Posted on August 20th, by Doug Ponder in Culture, Family, God, Life. 1 Comment


Written by on August 20, 2015

Jesus Loves the Little Children (But We Don’t)

A song I learned from an early age sang about the depth of God’s love for little ones:

Jesus loves the little children,
All the children of the world.
Red, brown, yellow, black and white,
They are precious in his sight.
Jesus loves the children of the world.

But we don’t. Not really.

Sure, most of us love our own kids. No debate there. But when it comes to children as category of people, we really don’t like them, and the evidence is easy to spot: Watch for rolling eyes when the big family takes the adjoining table in the restaurant. Listen for disparaging remarks as you pass the mom with kids in the grocery store. Look at all the cynical comments people make about #babyspam on social media. Or just find some memes like this one.

We really, really don’t like children. And so we’re delaying having them—and having fewer of them when we do. Lots fewer. In fact, if it weren’t for immigration, our population would be shrinking. For the first time in our country’s history, we’re having fewer children per couple than what is needed to replace ourselves. Gone are the days of an average of 2.5 kids and a dog. Say hello to two dogs, a cat, and 1.92 kids.

Tragically, the greatest proof of our hatred for children is our nation’s continued support of abortion. In large cities like New York, more children are killed in their mother’s wombs each year than are born. More killed than born—let that sink in.

A Lot of Self-Space

The decline in birthrate is not due to economic hardship, for we make more money and live in bigger homes than families in previous generations. Indeed, it is telling that as our paychecks and our homes have gotten bigger, our families have continued to get smaller. Something is rotten in the state of Denmark, and it’s not a dirty diaper.

What’s behind the rapid drop in birthrate and the growing number of couples who will never have a child (deliberately)? Pastor Doug Wilson offers a compelling diagnosis: children don’t have children. In other words, the refusal of responsibility in many areas of life naturally leads to a refusal to take on the massive responsibility of raising children. Peter Pan didn’t want to grow up, much less have kids. “Children” don’t have children.

But is it really wrong to be deliberately childfree? Who says, anyway?

God, for one, along with every generation of people from every culture on the planet until about the last decade or so. As Wilson says, “When a typical ‘child’ of our times says “I do” and says that behavior rejected by previous generations [having children] is nevertheless something that “works for me,” then I would suggest we don’t need to research this very much further. We have entered the era where every self manufactures his or her own ethical system and hangs it from his or her very own hook in the sky. One might say the closets of our generation have a whole lot of self-space.”

One of the first things God tells us in the Bible is the command to “be fruitful and multiply” (Gen. 1:28). And so that we don’t miss the picture, he creates marriage in the next chapter, and blesses the first couple with a child in the chapter following that one.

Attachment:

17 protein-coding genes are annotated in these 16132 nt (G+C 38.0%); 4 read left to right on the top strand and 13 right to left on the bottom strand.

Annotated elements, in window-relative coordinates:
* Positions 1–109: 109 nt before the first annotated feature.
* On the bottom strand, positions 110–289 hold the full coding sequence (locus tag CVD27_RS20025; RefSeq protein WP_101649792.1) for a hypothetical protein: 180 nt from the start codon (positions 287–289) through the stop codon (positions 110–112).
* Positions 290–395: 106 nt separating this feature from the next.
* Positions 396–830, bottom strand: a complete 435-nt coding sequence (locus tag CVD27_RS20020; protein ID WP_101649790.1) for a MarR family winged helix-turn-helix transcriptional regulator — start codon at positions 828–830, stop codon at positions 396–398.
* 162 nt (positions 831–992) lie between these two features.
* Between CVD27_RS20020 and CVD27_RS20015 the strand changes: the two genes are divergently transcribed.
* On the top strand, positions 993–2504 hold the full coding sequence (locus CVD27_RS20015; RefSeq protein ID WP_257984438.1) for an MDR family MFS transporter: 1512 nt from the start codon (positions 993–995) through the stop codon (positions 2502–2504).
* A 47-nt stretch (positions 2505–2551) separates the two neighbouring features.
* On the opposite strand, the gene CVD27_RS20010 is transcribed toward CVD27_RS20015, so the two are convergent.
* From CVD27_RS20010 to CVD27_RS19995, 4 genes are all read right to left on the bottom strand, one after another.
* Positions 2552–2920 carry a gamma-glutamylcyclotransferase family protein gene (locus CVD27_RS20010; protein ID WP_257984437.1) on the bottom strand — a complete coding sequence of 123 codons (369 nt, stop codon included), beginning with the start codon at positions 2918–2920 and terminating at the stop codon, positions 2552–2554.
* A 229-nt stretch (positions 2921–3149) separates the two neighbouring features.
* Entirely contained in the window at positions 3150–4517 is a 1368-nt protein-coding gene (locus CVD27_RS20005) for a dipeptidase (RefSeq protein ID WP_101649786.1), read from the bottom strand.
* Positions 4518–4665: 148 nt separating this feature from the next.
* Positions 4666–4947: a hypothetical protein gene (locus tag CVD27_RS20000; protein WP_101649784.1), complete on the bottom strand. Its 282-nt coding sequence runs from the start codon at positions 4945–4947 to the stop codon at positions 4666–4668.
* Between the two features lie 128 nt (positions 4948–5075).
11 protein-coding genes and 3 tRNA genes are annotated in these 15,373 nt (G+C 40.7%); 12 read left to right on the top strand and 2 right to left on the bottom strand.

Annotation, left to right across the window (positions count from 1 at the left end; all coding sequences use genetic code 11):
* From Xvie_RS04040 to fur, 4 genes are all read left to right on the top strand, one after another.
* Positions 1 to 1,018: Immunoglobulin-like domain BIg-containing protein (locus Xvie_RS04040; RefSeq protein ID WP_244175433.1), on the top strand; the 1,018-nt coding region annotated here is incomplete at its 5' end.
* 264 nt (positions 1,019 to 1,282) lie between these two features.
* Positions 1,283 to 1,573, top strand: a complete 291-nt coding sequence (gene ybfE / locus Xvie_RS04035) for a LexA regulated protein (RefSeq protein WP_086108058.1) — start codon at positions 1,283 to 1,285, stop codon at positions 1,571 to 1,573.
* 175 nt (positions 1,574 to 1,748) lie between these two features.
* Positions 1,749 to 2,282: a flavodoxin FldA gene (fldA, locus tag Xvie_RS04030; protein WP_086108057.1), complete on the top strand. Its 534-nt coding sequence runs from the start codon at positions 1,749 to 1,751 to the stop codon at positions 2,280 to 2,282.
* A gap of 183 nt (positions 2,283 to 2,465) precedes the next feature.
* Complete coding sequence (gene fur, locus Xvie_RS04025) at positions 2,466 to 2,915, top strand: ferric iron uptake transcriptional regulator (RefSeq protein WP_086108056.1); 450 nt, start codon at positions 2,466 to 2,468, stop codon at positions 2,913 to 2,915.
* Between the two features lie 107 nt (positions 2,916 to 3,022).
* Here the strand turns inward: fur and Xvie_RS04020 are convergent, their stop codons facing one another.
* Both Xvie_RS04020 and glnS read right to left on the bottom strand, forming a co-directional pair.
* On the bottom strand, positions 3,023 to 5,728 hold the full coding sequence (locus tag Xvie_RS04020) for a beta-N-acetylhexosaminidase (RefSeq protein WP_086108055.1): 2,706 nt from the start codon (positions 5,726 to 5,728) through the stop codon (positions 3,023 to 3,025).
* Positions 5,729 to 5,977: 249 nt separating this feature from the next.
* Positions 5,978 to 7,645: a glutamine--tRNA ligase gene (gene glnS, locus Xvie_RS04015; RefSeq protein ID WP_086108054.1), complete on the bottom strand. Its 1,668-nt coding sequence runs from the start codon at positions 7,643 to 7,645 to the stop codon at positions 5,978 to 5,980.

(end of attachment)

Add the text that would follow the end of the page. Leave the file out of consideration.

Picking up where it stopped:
God apparently thinks children are so important that he even rejected the worship of his people when they refused to have them: “You cry out, ‘Why doesn’t the Lord accept my worship?’ I’ll tell you why! Because the Lord witnessed the vows you and your wife made when you were young. But you have been unfaithful to her, though she remained your faithful partner, the wife of your marriage vows. Has not the one God made you? You belong to him in body and spirit. And what does the one God seek? Godly children from your union. So be on your guard, and do not be unfaithful to the wife of your youth” (Mal. 2:14-15).

The Way to Selflessness

The living God seeks godly children from every marriage union. But why? Why does God care about children so much? Why does he command us to have them? There are two reasons. First, the obvious one: God cares about children for their sakes. By creating the universe God chose to share himself with us, and that means every child born into God’s world is someone he longs to share himself with. Jesus loves the little children.

But God also cares about children for our sakes. We can’t talk about the childfree life without talking about its effect on us too. Again, pastor Wilson: “A child is not an object, like a laptop or camera, that you can simply forgo and that’s the end of it. A child refused is a relationship refused.” Thus to say ‘no’ to children is not just saying no to God; it’s also saying no to a lifelong relationship. It’s choosing to keep ourselves at the center of our lives, and refusing to make space for someone else.

In the end, this is why we roll our eyes, make snide remarks, and cynical memes about children. We like living as if the world revolved around us, and the unending cries of a newborn force the planets out of orbit. Children force us to respond, to take action, to grow up. They are one of God’s great blessings in this way, in addition to all their cuteness. For God uses the messes, the sleep deprivation, the diapers, the teething, the endless rounds of picking up toys, the tantrums, the heartaches, the hormonal changes of puberty, and of course the joys upon joys—all these are avenues the Lord himself uses to make us more selfless, just like the One who loves the little children.

Doug Ponder is one of the founding pastors of Remnant Church in Richmond, VA, where he serves in many of the church’s teaching ministries. He has contributed to several published works and is the author of Rethink Marriage & Family. His interests include the intersection of theology, ethics, and the Christian life. Follow him on Twitter @dougponder.


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